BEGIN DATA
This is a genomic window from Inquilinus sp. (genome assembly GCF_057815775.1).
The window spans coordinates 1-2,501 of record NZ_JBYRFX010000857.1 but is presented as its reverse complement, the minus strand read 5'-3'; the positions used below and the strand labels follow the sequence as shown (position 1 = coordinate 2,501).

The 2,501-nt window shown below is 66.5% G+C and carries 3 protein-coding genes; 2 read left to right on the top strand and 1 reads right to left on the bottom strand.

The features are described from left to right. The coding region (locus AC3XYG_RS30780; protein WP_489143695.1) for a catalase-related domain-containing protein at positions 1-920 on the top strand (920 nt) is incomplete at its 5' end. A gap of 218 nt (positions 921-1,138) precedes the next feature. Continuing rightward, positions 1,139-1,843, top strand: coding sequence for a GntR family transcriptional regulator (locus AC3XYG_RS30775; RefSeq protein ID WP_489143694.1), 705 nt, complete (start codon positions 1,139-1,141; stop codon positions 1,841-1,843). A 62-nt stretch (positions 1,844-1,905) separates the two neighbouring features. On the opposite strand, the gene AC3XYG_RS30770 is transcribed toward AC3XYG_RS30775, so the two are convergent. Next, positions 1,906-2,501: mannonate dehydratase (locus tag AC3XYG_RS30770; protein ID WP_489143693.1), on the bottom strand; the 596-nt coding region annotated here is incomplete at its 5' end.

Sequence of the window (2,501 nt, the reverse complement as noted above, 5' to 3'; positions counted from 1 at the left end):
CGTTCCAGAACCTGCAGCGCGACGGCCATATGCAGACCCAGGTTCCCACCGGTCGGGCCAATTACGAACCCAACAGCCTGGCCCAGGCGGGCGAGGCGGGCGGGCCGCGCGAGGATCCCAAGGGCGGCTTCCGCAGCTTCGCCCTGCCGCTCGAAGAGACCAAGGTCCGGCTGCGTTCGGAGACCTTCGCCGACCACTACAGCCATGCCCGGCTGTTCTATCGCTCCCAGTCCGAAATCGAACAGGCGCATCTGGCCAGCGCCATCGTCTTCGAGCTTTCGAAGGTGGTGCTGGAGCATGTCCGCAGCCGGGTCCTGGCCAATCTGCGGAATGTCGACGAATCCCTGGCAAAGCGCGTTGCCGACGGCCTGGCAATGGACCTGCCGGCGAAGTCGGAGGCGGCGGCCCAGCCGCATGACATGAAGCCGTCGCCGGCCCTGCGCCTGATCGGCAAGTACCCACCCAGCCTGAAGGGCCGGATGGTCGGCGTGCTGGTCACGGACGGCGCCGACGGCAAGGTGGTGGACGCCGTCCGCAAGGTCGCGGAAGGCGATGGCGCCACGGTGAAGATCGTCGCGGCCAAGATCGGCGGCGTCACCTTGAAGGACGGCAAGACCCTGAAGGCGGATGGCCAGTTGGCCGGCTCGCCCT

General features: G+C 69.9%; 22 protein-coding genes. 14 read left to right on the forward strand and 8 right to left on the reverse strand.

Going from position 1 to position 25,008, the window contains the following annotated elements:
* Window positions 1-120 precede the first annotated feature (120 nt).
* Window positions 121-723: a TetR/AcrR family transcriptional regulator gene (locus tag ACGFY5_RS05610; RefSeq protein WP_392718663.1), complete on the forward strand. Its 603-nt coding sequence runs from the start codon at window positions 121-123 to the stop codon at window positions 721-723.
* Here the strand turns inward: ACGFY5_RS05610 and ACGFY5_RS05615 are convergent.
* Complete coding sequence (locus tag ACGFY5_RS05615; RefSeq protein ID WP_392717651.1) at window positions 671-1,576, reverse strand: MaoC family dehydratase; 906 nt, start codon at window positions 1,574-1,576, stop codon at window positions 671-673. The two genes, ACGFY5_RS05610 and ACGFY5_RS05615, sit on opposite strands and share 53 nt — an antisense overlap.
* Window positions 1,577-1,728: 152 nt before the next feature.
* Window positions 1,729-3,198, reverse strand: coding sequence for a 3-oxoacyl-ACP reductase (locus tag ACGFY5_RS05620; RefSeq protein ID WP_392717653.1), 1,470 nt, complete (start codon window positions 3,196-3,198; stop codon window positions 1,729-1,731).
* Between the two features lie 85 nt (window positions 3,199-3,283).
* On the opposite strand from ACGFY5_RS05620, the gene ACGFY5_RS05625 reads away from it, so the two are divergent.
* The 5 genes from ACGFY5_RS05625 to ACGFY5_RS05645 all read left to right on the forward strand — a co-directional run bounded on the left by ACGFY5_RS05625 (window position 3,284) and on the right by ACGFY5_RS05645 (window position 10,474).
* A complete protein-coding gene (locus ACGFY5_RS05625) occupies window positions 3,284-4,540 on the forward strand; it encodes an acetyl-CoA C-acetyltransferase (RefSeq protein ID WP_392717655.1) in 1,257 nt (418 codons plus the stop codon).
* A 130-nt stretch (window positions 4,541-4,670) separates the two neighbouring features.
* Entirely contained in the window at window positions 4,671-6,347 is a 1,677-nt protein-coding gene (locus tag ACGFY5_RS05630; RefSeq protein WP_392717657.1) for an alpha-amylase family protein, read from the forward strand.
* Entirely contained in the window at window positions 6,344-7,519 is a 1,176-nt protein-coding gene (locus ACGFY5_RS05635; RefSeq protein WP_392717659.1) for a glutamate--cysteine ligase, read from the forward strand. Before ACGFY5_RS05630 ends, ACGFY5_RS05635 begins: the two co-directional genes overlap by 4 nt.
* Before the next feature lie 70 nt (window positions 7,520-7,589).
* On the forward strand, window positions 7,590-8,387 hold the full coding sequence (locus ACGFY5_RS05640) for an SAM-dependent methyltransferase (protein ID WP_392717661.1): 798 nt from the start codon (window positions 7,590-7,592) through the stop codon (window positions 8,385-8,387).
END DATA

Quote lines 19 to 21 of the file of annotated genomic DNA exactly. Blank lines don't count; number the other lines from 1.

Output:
* A 130-nt stretch (window positions 4,541-4,670) separates the two neighbouring features.
* Entirely contained in the window at window positions 4,671-6,347 is a 1,677-nt protein-coding gene (locus tag ACGFY5_RS05630; RefSeq protein WP_392717657.1) for an alpha-amylase family protein, read from the forward strand.
* Entirely contained in the window at window positions 6,344-7,519 is a 1,176-nt protein-coding gene (locus ACGFY5_RS05635; RefSeq protein WP_392717659.1) for a glutamate--cysteine ligase, read from the forward strand. Before ACGFY5_RS05630 ends, ACGFY5_RS05635 begins: the two co-directional genes overlap by 4 nt.